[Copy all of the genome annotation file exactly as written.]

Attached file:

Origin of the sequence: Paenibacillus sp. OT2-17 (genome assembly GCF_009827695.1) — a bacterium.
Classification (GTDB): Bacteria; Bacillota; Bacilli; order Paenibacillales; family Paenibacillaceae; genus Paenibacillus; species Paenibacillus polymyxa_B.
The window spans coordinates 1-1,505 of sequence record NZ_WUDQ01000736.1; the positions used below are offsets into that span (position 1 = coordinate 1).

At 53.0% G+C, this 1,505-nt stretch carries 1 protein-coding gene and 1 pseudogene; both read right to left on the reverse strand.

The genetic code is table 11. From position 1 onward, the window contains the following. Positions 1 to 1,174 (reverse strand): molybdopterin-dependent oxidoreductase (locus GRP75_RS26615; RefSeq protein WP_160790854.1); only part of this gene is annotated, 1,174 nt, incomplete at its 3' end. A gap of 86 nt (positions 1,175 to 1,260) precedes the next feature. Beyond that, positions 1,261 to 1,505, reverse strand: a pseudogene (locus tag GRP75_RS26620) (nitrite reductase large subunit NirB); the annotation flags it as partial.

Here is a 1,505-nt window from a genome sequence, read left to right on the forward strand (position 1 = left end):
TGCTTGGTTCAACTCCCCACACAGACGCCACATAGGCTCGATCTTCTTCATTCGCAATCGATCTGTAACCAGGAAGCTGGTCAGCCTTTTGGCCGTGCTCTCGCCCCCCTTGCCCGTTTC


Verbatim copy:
Origin of the sequence: Paenibacillus sp. OT2-17 (genome assembly GCF_009827695.1) — a bacterium.
Classification (GTDB): Bacteria; Bacillota; Bacilli; order Paenibacillales; family Paenibacillaceae; genus Paenibacillus; species Paenibacillus polymyxa_B.
The window spans coordinates 1-1,505 of sequence record NZ_WUDQ01000736.1; the positions used below are offsets into that span (position 1 = coordinate 1).

At 53.0% G+C, this 1,505-nt stretch carries 1 protein-coding gene and 1 pseudogene; both read right to left on the reverse strand.

The genetic code is table 11. From position 1 onward, the window contains the following. Positions 1 to 1,174 (reverse strand): molybdopterin-dependent oxidoreductase (locus GRP75_RS26615; RefSeq protein WP_160790854.1); only part of this gene is annotated, 1,174 nt, incomplete at its 3' end. A gap of 86 nt (positions 1,175 to 1,260) precedes the next feature. Beyond that, positions 1,261 to 1,505, reverse strand: a pseudogene (locus tag GRP75_RS26620) (nitrite reductase large subunit NirB); the annotation flags it as partial.

Here is a 1,505-nt window from a genome sequence, read left to right on the forward strand (position 1 = left end):
TGCTTGGTTCAACTCCCCACACAGACGCCACATAGGCTCGATCTTCTTCATTCGCAATCGATCTGTAACCAGGAAGCTGGTCAGCCTTTTGGCCGTGCTCTCGCCCCCCTTGCCCGTTTC